In an article titled “Millennials get woke to economic woes” Dave Lee of The Los Angeles Times examines how the COVID-19 pandemic is hitting Millennials particularly hard, economically.

The pandemic tends to affect those of older generations more harshly.

Millennials are forced to shoulder the economic burden by not working during their peak earning years.

These are years where they are trying to climb the financial income ladder and many have entry level jobs.

Additionally, Millennials have some of the highest student loan debt in history.

This combination of high debt and entry level jobs with low wages results in the need to use credit cards to survive.  That debt builds up until they are simply unable to make the payments.

Millennials Need To Know Their Bankruptcy Options

Millennials, those born between 1981 to 1996, are currently 39 years old or younger.

Unlike previous generations, the lack of good paying jobs has likely resulted in the high use of credit cards and taking of student and personal loans to stay afloat.

Prior to the Pandemic, most were likely able to scrape by making minimum payments in the hopes a higher paying job was around the corner.

Sure, those furloughed may currently be getting generous supplemental unemployment benefits.  But those will not last forever.

The job furloughs or outright terminations will result in a generation defaulting on many of their obligations.

And Millennials, in general, tend to spend more and splurge when their income is reduced.

It may be unusual for those of the younger generation to contemplate bankruptcy, or even know such laws exist.

But it is important to know what the laws provide so bankruptcy can be considered when necessary.

Bankruptcy In General

Bankruptcy laws provide a balance between the debtor’s (party who owes the money) need for a “fresh start” with creditors’ (those to whom money is owed) right to be paid.

Some Things You May Not Know About Bankruptcy Laws

Among many other things, bankruptcy law does the following:

    • Enables the debtor to discharge (eliminate), in whole or in part, the legal obligation to pay on most debts.
    • Prevents creditors from seeking to collect on discharged debts.
    • Stops collection actions immediately when the bankruptcy case is filed.
    • Can enable you to remove liens against  property
    • Stop foreclosure and allow you to catch up on past due mortgage (and vehicle) payments
    • Discharge certain tax debts, including sales and income taxes, for some taxes more than 3 years old
    • Allow stretching of payment of non-dischargeable tax (and other) debts over 60 months.

What about its effect on credit? [pullquote]See more about how bankruptcy affects credit scores[/pullquote]

In most cases, the effect of bankruptcy on one’s credit is nowhere near as bad as people think.

And, it can be rebuilt more quickly than if bankruptcy is not filed.

The Bankruptcy Chapters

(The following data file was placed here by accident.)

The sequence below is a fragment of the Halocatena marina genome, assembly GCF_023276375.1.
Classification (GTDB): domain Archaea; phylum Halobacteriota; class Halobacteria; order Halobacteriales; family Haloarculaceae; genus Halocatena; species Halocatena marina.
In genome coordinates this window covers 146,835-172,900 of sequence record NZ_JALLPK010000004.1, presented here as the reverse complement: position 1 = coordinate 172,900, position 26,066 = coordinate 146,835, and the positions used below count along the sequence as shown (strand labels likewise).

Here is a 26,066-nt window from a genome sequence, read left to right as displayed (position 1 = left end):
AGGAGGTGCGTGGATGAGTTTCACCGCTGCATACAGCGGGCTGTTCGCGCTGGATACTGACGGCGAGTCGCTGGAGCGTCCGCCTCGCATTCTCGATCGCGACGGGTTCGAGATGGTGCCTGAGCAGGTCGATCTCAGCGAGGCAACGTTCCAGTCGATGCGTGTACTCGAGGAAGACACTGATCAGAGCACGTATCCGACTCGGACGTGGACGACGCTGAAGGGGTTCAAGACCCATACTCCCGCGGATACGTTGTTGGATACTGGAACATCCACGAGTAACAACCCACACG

The following are very broad overviews of the main bankruptcy chapters:

[pullquote]See More On The Different Bankruptcy Chapters[/pullquote]

Chapter 7 Bankruptcy:

    • Allows debts to be discharged without making any payments
    • In return, the debtor must give up any assets which are not exempt (protected) under the laws of the state which applies in their case.
    • Allows avoidance (removal) of judicial liens against property if certain criteria are met.
    • There are strict income eligibility requirements for Chapter 7.

Chapter 13 Bankruptcy:  

Requires monthly payments based on your budget for 36 to 60 months.

It allows for the following:

  • Debts can be discharged with potentially less than 100% payment, depending on your budget and value of assets/property.
  • Catch up on past due secured debt obligations, such as mortgages and vehicle loan payments.
  • Operation of self-employment businesses is allowed.
  • Avoidance (removal) of judicial liens against property if certain criteria are met.
  • Removal of real estate mortgage liens if certain criteria are met.
  • Must have less than $419,275 in liquidated, noncontingent unsecured debt and less than $1,257,850 in liquidated, noncontingent secured debt.

Chapter 11 Bankruptcy

Chapter 11 is basically the same as Chapter 13, except it is much more involved (more paperwork and ongoing administrative requirements.

It does not have a debt limit.

It does in most cases require creditors to vote for your repayment plan, which makes approval more difficult than Chapter 13.

You may have to pay 100% of your debts if you do not get sufficient creditor votes for your repayment plan.

There is a new Subchapter V to Chapter 11 which removes some of these hurdles, but imposes new ones.  It is too early to tell exactly how that is going to work.

Have A Consultation With A Bankruptcy Attorney

As the late UCLA Coach John Wooden often said: “Failing to plan, is planning to fail.”

The important point to take away from this post is that bankruptcy laws exist.

They exist to protect, and to help, both debtors and creditors.

When faced with debt problems, you should explore all available options.

Scheduling a consultation with an experienced bankruptcy attorney is very important when evaluating these options and should not be ignored.


Image Courtesy of “Innovaro_Millennials_and_Food_Infographic_splurge” by Innovaro is licensed under CC BY 2.0